Effect of Portfolio Capital Flows in an Economy

The notion that one can make inferences about the characteristics of financial  flows by just observing their label is not new in economic. There is much  convention wisdom that show capital flows reflect speculative, unstable  behavior  while flows reflect evaluations of long run profitability and are based  on fundamental economic condition. The flows of funds approach used by many  central banks and others for a analysis of the domestic economy developments is  based on labels which are deemed meaningful.

This view has also been an important part of the traditional analysis of  international finance for many years. In fact, the structure of balance of  payments accounts  reflects an implicit theory that different types of capital  flows have different economic implications. For example, the distinction  between short-term “hot money” and long-term capital flows undoubtedly  reflects the view that short-term capital movements are speculative and  reversible while long-term capital flows are based on fundamentals and are  reversed only when the fundamentals change. The fact that capital control  programmes in many countries distinguish between short-and long-term  positions also points to the importance attached to this distinction.  Another important distinction found in balance of payments accounts is between  official capital flows, including changes in international reserves, and private  capital flows. A common view in the context of current capital inflows into  developing countries which is based on labels is that such flows are  fundamentally different form inflows to these same countries in the 1970s  because the current inflows are private-to-private transactions not guaranteed by  the government of any country.

Finally, it is often argued that direct investment has different implications for the  host and recipient countries as compared to other capital flows. For example,  direct investment capital flows are often associated with technology transfers  and a range of costs and benefits for both countries. An implicit assumption  behind these ideas is that the transactions reported in the balance accounts are  closely related to the behaviour of interest in the real economy.  This reasoning based on the label of the flow at times underlies substantive  policy measures. Once a flow is identified as “hot money,” it is then seen as  requiring some policy response. At various times countries (especially  developing countries) have responded with exchange rate management,  (sterilised) intervention, fiscal contraction, borrowing taxes, absolute foreign  borrowing constraints, and reserve requirements.  There are a number of good reasons to doubt, however, that the micro nature of  international capital flows reveals much about the economic importance of such  flows. Since many assets are (increasingly becoming) tradable, a distinction  between flows based on their terms (for example, short versus long) is  (increasingly becoming) less meaningful. A treasury bond with a 30-year  maturity can easily be more liquid, and thus lead to a higher volatility of  short-term  flows than a 30-day time deposit at a commercial bank. And, a short-term  asset, which is, rolled over can in many ways he identical to a long-term asset.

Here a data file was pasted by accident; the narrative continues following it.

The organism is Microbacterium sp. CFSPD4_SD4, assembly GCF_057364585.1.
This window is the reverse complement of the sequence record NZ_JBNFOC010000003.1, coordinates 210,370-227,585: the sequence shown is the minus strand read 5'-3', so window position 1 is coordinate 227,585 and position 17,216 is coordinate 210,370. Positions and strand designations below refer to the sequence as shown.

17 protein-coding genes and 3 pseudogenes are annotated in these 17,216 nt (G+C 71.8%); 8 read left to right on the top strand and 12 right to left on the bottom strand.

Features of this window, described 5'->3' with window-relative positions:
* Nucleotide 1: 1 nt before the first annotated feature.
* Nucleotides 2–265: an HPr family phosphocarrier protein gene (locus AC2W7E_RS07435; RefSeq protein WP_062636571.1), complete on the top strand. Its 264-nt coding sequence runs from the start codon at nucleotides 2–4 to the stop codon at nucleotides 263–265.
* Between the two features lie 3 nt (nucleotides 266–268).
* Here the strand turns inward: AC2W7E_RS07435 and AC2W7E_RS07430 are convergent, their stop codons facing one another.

Furthermore, the explicit label given to a flow may not cover its implicit nature.  For instance the inflows to developing countries in the 1970s were private  capital flows in name, the universal government guarantees of both lenders and  borrowers considerably subdued the discipline of the market. In effect the  capital flows that helped generate the debt crisis of 1982 should have been  considered official capital flows since the private parties undertaking the  transactions relied on a government guarantee (and ex post, private claims  indeed became the liability of the government). This presumably made private  investors less careful than they would have been in the absence of guarantees.  This experience should act as a warning against evaluating capital flows  according to their label (for example, the instrument traded or the transactor  recorded in the balance of payments statistics). In the past few years inflows to  developing countries have taken the form of non-guaranteed portfolio  investments and direct investments. If the  behavior  behind such investments is  different in some important way, it follows that we may not be inviting another  debt crisis even if conditions change as they did in 1982. But if the flows are to a  significant extent guaranteed by the government, their label “private” may be  meaningless. Clearly, in thinking about stability, an important attribute is thus  the contingent liability of the government.